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Last summer I, like many others, read with sadness and horror the story of a Scout leader and five boys being rescued from Kolob Creek in Zion National Park. They had watched two other adult leaders perish in the rushing waters and were then stranded for six days before being rescued. We now learn that the survivors of the deceased and three of the five surviving boys have filed a $24 million lawsuit against the U.S. government because they were not "properly warned about the possible dangers of the fast-moving water in the canyon."

It seems obvious that there would be significant danger in entering a canyon that can only be approached by rappeling down a 1,000-foot cliff, which is how this "high adventure" activity began. It was also well-known that during the previous winter, all of our state and especially southern Utah, received a much higher than average snowfall and that high water levels in streams could be expected.I don't mean to make light of this horrible tragedy that has surely devastated the families involved. However, this lawsuit is a classic example of a disturbing trend in the way our society deals with adversity. That is, whenever something bad happens, it is someone else's fault, and that someone else has a deep pocket to pay for it.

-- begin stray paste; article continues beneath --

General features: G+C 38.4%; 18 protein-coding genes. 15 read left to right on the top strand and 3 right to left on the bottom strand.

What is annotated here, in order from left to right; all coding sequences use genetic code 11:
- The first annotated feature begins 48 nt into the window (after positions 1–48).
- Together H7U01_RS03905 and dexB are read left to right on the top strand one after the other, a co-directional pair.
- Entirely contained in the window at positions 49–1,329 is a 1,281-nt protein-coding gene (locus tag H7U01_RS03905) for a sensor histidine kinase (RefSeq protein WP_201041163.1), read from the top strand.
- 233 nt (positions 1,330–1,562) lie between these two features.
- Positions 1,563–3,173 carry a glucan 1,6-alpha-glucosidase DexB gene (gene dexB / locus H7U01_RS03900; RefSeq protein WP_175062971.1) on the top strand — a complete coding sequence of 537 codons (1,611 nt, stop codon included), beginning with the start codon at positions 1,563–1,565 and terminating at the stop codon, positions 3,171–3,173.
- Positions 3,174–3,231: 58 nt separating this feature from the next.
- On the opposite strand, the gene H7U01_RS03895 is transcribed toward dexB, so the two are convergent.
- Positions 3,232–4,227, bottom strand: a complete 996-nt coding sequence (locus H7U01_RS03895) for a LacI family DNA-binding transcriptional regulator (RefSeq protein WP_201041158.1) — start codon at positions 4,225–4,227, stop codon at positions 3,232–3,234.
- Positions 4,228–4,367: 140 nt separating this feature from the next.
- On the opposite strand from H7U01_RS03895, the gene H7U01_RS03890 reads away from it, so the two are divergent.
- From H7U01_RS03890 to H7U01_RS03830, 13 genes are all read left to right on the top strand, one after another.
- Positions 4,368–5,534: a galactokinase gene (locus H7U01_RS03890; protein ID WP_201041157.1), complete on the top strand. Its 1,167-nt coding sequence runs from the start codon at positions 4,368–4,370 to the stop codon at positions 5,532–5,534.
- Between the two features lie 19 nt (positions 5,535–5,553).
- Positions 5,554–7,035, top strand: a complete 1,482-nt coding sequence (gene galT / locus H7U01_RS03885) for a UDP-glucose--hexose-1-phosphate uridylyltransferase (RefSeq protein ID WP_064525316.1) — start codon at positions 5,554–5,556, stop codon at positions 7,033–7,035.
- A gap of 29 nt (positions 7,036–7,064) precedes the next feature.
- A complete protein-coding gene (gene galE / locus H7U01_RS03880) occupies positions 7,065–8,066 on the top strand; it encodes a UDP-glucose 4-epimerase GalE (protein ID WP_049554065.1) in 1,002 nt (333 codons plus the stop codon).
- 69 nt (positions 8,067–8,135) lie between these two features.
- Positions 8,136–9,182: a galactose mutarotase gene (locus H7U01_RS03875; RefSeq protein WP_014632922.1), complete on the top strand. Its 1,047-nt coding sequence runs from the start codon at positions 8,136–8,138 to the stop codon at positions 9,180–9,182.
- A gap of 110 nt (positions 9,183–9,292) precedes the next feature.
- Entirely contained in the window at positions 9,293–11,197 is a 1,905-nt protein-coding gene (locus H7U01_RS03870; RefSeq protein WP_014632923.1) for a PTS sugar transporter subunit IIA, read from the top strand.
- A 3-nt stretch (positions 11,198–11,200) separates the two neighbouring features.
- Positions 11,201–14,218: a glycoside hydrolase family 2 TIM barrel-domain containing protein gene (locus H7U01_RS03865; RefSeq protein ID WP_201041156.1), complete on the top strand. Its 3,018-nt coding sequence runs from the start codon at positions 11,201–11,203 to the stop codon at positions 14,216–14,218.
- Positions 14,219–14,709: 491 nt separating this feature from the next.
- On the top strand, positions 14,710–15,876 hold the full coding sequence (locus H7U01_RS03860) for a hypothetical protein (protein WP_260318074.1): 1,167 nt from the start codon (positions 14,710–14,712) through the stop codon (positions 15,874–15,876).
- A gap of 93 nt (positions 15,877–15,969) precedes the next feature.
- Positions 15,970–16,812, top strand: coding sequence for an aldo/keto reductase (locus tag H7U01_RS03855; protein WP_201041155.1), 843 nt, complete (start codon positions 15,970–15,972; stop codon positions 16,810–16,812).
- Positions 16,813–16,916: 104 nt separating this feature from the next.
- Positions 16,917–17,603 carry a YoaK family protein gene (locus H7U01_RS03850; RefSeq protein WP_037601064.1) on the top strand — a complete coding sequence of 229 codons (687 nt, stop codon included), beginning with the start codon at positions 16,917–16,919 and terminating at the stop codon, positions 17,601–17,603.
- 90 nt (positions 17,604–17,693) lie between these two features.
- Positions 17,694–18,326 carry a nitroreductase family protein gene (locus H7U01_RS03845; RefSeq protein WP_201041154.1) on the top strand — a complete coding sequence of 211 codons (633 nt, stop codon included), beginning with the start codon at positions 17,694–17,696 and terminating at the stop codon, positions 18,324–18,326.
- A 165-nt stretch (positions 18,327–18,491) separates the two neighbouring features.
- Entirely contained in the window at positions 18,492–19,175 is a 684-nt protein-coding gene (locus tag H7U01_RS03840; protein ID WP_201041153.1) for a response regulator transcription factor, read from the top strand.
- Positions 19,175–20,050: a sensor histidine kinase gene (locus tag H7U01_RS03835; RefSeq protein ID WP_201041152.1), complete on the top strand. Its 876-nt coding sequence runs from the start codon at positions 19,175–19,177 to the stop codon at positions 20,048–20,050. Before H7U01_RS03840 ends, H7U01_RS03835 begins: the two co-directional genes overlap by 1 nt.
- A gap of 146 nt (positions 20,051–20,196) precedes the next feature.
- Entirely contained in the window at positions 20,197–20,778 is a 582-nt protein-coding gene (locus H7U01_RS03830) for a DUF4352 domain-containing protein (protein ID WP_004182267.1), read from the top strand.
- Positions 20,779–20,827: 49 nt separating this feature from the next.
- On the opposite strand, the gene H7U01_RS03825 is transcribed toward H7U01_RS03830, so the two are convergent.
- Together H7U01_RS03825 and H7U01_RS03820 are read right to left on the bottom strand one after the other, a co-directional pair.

The plaintiff's attorney, Gregory Phillips, states "they are doing the suit more out of principle than anything." If that is the case, I would like to see Phillips donate his $9.6 million contingency fee, and the plaintiffs their remaining portion, to a needy charity, if such an award is granted. This trend is also the principal reason for skyrocketing health-care costs, auto and homeowner insurance costs and the sad fact that no motel swimming pool has a diving board.

Something should be done to change this trend, but it won't likely happen because the vast majority of our elected lawmakers are attorneys. I do believe that we as a society need to realize that many of the adversities we experience are a result of human error, which is often our own, and just plain bad luck.

E.J. Corry